Almost a year ago, I ached my way up the hill towards my local polling station after a particularly gruesome jog. It was early in the morning, and the little brick cabin which housed the polling station was quite quiet – effecting an awkward atmosphere, as I claimed my ballot paper from four overseers, sat expectantly behind a table in a tribunal-esque configuration. From entry to exit, the whole process took no less than sixty seconds. I placed the most bold, pro-European ‘X’ my pen could muster, returned my paper, and strode back out into the glare of the rising sun, accompanied by that subtle satisfaction that cheers “yeah, democracy!”.

I perched on a wall parallel to the cabin while my post-run lungs continued to grasp the air, and wondered just how engaged the British public would be in this pivotal vote. Sure, the level of rhetoric, propaganda and political mud-slinging had been intense – ratcheted up in the final days and hours of the Leave-Remain campaigns. Yet, in the time that I sat, only a few balloters were absorbed into the cabin, many more strode on, continuing up the street’s incline. Like much of the Remain camp, I was disheartened by the sub-par mobilising capacity of the pro-European cohort – the desperate scene of the local polling station only sharpened this anxiety. So again, like many, I took to Facebook to undertake a role as amateur community organiser, and penned a long, pithy status update – not unlike this post in rambling verbosity. In my status, I attempted to implore the people of South Wales not to feel dislocated from national politics, to be rational and above all, to vote.

As it turns out, the EU referendum was one of the most participatory elections of our time. A whopping 72% of the eligible electorate voted – far surpassing the 66% of the 2015 general election. Whichever side of the Remain-Leave binary personal allegiances were staked, this turn-out must be the ultimate victory – a truly reflective account of the collective will of the British people.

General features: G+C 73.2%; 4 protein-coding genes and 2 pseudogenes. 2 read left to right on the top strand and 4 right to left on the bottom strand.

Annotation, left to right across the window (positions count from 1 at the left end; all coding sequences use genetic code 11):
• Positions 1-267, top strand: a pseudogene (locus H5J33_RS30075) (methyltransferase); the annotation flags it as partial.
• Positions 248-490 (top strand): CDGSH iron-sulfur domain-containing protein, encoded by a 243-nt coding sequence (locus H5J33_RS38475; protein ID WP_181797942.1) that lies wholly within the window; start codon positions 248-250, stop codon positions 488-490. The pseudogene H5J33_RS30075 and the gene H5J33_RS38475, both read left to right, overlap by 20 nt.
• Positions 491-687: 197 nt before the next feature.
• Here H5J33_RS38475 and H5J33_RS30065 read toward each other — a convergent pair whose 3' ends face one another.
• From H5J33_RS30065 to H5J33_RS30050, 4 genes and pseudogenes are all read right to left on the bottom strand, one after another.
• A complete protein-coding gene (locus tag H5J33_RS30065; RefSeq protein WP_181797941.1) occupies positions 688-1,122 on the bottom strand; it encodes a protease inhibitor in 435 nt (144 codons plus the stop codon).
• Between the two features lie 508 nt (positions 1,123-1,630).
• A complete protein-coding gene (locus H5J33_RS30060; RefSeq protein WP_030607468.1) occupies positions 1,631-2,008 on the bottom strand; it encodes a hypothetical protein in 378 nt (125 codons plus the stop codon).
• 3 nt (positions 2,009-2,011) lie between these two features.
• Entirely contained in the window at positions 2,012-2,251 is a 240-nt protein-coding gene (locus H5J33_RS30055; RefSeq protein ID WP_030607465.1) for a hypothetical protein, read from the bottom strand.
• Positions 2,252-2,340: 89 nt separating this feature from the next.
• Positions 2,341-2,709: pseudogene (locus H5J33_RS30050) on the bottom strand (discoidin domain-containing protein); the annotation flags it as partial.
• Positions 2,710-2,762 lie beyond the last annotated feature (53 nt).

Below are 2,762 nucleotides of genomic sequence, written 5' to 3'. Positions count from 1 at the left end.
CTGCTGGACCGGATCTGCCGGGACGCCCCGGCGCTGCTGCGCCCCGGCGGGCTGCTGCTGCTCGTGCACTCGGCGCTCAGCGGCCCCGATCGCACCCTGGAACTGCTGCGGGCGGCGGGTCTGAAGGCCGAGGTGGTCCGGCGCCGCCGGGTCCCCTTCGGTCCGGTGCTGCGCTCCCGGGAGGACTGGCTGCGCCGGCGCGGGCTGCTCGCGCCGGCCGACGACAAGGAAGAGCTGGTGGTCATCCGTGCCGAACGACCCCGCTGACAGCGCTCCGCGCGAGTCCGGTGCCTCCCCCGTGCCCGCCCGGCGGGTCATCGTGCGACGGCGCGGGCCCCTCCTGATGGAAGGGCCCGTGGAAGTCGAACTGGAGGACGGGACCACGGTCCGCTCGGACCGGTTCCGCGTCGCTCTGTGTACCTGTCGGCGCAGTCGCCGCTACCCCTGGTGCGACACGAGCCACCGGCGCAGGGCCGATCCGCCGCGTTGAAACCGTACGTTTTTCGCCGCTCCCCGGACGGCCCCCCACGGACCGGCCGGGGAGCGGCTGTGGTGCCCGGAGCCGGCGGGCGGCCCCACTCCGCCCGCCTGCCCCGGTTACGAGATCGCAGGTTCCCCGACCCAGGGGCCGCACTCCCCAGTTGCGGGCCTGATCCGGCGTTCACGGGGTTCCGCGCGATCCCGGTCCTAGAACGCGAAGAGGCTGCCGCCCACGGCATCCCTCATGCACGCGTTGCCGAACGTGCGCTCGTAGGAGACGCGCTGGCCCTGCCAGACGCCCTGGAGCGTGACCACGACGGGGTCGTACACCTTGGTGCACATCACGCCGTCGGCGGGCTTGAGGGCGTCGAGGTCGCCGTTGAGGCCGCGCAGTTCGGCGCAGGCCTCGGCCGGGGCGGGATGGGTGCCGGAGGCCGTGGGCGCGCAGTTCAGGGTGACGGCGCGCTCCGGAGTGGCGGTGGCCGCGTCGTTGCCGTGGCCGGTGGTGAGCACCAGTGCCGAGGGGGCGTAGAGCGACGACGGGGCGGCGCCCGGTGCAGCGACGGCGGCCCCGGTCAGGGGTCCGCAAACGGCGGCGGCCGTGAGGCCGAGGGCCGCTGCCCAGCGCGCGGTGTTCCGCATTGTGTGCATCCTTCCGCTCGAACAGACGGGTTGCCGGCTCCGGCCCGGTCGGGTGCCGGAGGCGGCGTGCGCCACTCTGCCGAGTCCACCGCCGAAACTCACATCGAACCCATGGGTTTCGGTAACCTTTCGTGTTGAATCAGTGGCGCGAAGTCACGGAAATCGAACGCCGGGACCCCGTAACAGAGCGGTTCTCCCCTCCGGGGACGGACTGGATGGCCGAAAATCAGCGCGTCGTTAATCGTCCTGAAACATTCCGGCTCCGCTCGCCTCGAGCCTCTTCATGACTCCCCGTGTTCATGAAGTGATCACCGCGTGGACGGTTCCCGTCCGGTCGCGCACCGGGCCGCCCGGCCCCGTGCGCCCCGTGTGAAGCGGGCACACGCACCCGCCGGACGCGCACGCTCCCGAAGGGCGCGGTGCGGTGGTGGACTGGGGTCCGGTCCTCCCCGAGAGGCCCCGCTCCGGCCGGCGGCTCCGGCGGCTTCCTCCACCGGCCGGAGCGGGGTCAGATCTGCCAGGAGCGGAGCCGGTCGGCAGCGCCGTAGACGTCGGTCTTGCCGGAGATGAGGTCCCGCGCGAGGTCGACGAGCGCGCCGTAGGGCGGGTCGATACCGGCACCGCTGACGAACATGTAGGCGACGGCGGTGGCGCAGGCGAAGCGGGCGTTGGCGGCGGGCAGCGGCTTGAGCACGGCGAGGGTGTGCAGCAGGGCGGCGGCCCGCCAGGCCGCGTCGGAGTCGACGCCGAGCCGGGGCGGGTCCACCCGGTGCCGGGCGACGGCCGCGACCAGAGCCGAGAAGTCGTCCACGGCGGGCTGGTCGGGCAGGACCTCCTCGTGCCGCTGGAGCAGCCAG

But, with the people poised to go to the polls once more this June, is participation enough?

Of course, Brexit must and will happen. It’s a democratic decision, a settled question. Nonetheless, it’s important to unpack the implications of Leave campaigning: a Brexit vote, though decisive, does not vindicate campaigners from accusations of perpetuating hollow, nationalist sentiment, false narratives and outright non-truths. Such allegations are commonly levied against populist movements – which are often rendered as rhetorically charged, with little grounding in concrete facts or the weight of expert opinion. The infamous Brexit battle bus, in which the mane of Boris Johnson traversed the length and breadth of the nation, while proclaiming £350 million a week for the NHS, is the oft-cited illustration. Unwatchable, awkward interviews with Leave standard bearers post-Brexit followed, reasserting the essence of the Leave campaign as an exercise in misdirection.

In a Sky-Channel 4 hybrid leadership debate last Thursday, Theresa may – a Remain campaigner, sought to fight rhetoric with rhetoric. The idealism of Johnson’s millions, the naivety of David Davis’s prediction of a settlement under which the UK will attain the “exact same benefits”, post-membership, were on Thursday substituted by May’s ambiguous notion of ‘the best possible deal’. When confronted with an audience question regarding whether a Conservative Leave campaign flyer, emblazoned with the £350 million funding commitment, was a simple lie, the Prime Minister merely reiterated the importance of the ‘best possible deal’ – the defining criteria of which continues to be held in complete obscurity.

It remains to be seen whether the Conservatives – the most tangible face of Brexit politics, are able to recover from a significant undermining of legitimacy as a consequence of the dubious dabbling of some of its most seminal actors in misdirection. But, as the latest YouGov poll positions Labour voting intention at 39% – the highest since July 2014, the prospect of a Tory super-majority slims. Theresa the Remainer has been left to account for the blabbing of Boris and the deceit of Davis, at a time in which the Conservatives are facing pervasive questions of legitimacy. Such questions, and the refusal of the Prime Minister to interact with her public and engage in head-to-head debate, do little to convey an image of strength and stability.

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